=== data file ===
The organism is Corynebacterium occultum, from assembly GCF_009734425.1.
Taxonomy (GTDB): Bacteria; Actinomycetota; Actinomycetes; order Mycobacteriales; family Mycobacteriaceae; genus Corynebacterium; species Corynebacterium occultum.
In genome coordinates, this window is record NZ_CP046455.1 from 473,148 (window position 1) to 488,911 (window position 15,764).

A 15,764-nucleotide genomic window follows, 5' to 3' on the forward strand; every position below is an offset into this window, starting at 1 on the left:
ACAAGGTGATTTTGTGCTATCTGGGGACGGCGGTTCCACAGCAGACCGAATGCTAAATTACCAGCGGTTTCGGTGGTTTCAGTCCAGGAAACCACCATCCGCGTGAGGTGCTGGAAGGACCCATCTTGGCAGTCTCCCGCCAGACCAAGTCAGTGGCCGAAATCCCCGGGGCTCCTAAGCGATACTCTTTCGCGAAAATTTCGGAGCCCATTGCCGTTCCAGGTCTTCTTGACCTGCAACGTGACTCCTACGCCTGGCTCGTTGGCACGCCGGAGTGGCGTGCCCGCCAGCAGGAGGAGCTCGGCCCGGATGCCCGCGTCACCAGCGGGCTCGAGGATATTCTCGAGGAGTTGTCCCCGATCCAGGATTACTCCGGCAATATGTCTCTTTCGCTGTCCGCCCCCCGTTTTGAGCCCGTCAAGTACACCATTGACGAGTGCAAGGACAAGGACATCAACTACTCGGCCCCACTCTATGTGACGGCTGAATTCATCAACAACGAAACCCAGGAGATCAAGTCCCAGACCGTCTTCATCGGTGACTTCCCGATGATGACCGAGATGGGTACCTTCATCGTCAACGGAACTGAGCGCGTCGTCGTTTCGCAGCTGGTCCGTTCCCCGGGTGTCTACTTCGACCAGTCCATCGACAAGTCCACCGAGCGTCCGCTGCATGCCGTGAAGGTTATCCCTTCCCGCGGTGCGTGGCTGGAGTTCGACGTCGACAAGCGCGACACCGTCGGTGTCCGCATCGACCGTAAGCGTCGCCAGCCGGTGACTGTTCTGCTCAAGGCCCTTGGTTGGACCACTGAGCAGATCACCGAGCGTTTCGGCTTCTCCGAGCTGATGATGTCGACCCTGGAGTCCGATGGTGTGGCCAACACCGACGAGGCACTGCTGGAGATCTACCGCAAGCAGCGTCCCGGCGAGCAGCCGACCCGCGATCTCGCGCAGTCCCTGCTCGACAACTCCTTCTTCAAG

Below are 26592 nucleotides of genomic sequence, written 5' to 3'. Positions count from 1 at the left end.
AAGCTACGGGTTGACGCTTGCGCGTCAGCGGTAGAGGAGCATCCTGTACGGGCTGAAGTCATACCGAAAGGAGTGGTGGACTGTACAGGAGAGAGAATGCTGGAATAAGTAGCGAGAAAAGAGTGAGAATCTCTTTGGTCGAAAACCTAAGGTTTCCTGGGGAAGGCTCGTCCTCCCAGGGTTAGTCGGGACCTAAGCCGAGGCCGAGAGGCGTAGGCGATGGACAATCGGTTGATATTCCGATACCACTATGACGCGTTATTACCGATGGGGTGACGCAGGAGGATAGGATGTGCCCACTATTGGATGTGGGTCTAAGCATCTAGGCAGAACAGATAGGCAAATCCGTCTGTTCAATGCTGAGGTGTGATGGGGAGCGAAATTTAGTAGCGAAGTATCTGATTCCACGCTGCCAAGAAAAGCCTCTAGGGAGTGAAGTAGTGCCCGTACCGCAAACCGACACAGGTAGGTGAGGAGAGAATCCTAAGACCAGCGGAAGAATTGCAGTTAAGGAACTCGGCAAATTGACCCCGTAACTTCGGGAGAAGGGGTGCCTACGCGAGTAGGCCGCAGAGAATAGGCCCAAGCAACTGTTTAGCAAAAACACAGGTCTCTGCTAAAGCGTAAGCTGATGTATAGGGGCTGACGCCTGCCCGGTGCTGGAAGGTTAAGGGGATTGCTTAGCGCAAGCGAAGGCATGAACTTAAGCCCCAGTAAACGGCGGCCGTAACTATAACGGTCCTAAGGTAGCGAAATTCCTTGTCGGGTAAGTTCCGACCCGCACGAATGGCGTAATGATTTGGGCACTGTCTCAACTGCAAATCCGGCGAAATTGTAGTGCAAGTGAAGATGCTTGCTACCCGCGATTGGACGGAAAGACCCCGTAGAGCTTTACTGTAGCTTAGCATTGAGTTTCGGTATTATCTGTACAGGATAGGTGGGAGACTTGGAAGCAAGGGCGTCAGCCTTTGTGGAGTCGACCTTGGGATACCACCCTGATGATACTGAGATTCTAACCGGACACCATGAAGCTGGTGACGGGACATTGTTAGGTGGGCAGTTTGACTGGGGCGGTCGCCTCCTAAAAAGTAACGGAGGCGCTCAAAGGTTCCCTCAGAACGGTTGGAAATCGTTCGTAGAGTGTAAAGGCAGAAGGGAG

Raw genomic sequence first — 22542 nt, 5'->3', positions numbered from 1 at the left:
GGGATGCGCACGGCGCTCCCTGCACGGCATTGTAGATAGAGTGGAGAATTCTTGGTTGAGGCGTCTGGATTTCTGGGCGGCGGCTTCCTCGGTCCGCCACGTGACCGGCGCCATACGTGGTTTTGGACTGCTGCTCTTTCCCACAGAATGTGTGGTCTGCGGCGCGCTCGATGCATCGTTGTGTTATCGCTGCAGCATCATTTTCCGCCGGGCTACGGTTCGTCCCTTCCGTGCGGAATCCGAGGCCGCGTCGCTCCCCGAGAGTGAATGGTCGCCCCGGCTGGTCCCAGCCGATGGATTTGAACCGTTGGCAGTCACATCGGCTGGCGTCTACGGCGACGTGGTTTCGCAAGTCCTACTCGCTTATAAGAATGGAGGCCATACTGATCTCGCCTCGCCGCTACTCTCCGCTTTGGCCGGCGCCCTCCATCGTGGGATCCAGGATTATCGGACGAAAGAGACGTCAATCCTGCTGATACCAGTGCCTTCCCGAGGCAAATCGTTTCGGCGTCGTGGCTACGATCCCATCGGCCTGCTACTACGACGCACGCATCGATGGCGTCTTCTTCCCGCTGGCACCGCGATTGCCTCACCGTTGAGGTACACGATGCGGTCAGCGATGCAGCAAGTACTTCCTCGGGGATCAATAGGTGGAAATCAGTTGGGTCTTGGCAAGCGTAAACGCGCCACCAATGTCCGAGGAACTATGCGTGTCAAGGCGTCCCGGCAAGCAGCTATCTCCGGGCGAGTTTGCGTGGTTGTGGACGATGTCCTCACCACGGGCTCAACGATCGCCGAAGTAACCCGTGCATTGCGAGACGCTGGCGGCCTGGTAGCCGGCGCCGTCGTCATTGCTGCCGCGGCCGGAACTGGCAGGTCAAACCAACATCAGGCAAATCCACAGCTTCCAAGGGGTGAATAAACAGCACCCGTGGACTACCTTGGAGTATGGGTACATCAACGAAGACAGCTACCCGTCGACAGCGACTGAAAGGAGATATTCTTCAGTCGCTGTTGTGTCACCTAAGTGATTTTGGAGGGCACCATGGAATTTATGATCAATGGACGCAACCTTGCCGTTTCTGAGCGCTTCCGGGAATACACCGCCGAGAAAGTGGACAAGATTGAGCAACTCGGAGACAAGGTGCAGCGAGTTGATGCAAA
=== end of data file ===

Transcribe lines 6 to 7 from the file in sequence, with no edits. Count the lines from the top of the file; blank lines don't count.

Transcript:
Below are 26592 nucleotides of genomic sequence, written 5' to 3'. Positions count from 1 at the left end.
AAGCTACGGGTTGACGCTTGCGCGTCAGCGGTAGAGGAGCATCCTGTACGGGCTGAAGTCATACCGAAAGGAGTGGTGGACTGTACAGGAGAGAGAATGCTGGAATAAGTAGCGAGAAAAGAGTGAGAATCTCTTTGGTCGAAAACCTAAGGTTTCCTGGGGAAGGCTCGTCCTCCCAGGGTTAGTCGGGACCTAAGCCGAGGCCGAGAGGCGTAGGCGATGGACAATCGGTTGATATTCCGATACCACTATGACGCGTTATTACCGATGGGGTGACGCAGGAGGATAGGATGTGCCCACTATTGGATGTGGGTCTAAGCATCTAGGCAGAACAGATAGGCAAATCCGTCTGTTCAATGCTGAGGTGTGATGGGGAGCGAAATTTAGTAGCGAAGTATCTGATTCCACGCTGCCAAGAAAAGCCTCTAGGGAGTGAAGTAGTGCCCGTACCGCAAACCGACACAGGTAGGTGAGGAGAGAATCCTAAGACCAGCGGAAGAATTGCAGTTAAGGAACTCGGCAAATTGACCCCGTAACTTCGGGAGAAGGGGTGCCTACGCGAGTAGGCCGCAGAGAATAGGCCCAAGCAACTGTTTAGCAAAAACACAGGTCTCTGCTAAAGCGTAAGCTGATGTATAGGGGCTGACGCCTGCCCGGTGCTGGAAGGTTAAGGGGATTGCTTAGCGCAAGCGAAGGCATGAACTTAAGCCCCAGTAAACGGCGGCCGTAACTATAACGGTCCTAAGGTAGCGAAATTCCTTGTCGGGTAAGTTCCGACCCGCACGAATGGCGTAATGATTTGGGCACTGTCTCAACTGCAAATCCGGCGAAATTGTAGTGCAAGTGAAGATGCTTGCTACCCGCGATTGGACGGAAAGACCCCGTAGAGCTTTACTGTAGCTTAGCATTGAGTTTCGGTATTATCTGTACAGGATAGGTGGGAGACTTGGAAGCAAGGGCGTCAGCCTTTGTGGAGTCGACCTTGGGATACCACCCTGATGATACTGAGATTCTAACCGGACACCATGAAGCTGGTGACGGGACATTGTTAGGTGGGCAGTTTGACTGGGGCGGTCGCCTCCTAAAAAGTAACGGAGGCGCTCAAAGGTTCCCTCAGAACGGTTGGAAATCGTTCGTAGAGTGTAAAGGCAGAAGGGAG